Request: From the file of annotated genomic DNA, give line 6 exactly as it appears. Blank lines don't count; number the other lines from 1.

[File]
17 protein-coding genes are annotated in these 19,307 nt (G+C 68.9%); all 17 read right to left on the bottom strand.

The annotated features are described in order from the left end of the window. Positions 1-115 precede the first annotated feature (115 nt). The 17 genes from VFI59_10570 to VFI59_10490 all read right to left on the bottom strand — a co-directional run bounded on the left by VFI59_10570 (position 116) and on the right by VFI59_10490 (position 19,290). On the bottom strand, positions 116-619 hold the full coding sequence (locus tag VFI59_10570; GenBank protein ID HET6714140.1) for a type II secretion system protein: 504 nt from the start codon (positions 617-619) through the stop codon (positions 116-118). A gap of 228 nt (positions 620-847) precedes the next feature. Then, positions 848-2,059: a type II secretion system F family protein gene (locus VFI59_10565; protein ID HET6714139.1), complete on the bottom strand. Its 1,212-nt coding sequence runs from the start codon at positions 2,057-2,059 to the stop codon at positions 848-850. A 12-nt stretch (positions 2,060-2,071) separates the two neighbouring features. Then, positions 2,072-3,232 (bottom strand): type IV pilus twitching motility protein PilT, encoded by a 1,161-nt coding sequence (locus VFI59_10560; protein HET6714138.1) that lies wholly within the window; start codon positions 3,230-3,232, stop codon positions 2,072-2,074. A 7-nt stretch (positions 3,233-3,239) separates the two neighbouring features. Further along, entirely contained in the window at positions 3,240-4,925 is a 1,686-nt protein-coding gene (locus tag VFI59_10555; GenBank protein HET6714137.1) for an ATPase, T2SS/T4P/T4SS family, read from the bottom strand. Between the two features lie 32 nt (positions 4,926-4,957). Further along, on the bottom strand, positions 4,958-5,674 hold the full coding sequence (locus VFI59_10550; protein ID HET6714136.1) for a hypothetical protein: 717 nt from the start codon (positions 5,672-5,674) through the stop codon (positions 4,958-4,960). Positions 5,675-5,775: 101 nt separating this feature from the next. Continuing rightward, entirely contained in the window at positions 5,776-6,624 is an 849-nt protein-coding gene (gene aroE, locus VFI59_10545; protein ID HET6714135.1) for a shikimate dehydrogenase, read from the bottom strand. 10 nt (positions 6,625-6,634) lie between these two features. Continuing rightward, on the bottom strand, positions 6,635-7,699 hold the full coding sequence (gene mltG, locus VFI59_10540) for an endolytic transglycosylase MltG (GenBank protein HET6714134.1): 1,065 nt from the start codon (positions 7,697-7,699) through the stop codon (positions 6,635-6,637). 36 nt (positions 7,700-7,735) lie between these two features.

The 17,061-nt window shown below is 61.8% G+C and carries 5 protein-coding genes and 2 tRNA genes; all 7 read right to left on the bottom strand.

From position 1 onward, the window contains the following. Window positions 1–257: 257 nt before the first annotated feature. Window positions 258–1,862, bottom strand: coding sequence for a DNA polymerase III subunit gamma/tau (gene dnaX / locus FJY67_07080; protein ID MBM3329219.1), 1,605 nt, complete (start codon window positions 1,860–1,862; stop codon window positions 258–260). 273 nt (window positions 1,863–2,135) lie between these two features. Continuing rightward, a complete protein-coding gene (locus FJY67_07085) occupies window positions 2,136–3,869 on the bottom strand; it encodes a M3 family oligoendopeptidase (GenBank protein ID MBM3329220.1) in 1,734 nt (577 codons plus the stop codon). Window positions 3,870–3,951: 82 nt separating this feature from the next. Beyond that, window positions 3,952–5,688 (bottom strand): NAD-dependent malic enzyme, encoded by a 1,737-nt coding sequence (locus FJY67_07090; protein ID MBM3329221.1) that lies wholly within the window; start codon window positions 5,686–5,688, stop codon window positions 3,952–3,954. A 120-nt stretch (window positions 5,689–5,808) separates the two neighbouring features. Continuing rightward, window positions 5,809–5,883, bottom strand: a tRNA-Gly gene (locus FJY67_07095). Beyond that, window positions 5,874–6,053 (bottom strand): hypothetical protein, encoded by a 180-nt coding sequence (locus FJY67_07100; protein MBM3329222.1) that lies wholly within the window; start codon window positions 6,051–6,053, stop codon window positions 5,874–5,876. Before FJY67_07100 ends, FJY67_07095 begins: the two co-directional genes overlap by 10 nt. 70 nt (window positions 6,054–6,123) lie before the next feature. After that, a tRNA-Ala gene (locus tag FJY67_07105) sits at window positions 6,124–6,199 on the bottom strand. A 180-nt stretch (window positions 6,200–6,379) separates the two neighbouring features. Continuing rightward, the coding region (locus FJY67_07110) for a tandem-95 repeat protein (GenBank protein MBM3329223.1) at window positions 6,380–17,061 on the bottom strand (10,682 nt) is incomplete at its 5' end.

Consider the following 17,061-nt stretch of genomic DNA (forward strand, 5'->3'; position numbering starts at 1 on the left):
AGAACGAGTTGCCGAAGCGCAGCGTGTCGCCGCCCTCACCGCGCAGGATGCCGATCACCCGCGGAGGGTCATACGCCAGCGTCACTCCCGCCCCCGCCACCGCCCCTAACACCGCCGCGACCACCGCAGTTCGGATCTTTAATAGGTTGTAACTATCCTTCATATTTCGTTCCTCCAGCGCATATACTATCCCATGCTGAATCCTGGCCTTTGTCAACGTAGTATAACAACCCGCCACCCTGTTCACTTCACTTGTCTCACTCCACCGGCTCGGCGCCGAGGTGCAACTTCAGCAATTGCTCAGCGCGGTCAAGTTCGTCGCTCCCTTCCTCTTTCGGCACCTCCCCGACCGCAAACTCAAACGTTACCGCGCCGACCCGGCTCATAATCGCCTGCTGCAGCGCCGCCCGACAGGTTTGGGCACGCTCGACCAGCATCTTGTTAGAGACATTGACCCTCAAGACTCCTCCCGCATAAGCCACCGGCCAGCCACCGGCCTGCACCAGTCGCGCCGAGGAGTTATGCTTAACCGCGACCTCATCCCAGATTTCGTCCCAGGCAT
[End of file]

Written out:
AGAACGAGTTGCCGAAGCGCAGCGTGTCGCCGCCCTCACCGCGCAGGATGCCGATCACCCGCGGAGGGTCATACGCCAGCGTCACTCCCGCCCCCGCCACCGCCCCTAACACCGCCGCGACCACCGCAGTTCGGATCTTTAATAGGTTGTAACTATCCTTCATATTTCGTTCCTCCAGCGCATATACTATCCCATGCTGAATCCTGGCCTTTGTCAACGTAGTATAACAACCCGCCACCCTGTTCACTTCACTTGTCTCACTCCACCGGCTCGGCGCCGAGGTGCAACTTCAGCAATTGCTCAGCGCGGTCAAGTTCGTCGCTCCCTTCCTCTTTCGGCACCTCCCCGACCGCAAACTCAAACGTTACCGCGCCGACCCGGCTCATAATCGCCTGCTGCAGCGCCGCCCGACAGGTTTGGGCACGCTCGACCAGCATCTTGTTAGAGACATTGACCCTCAAGACTCCTCCCGCATAAGCCACCGGCCAGCCACCGGCCTGCACCAGTCGCGCCGAGGAGTTATGCTTAACCGCGACCTCATCCCAGATTTCGTCCCAGGCAT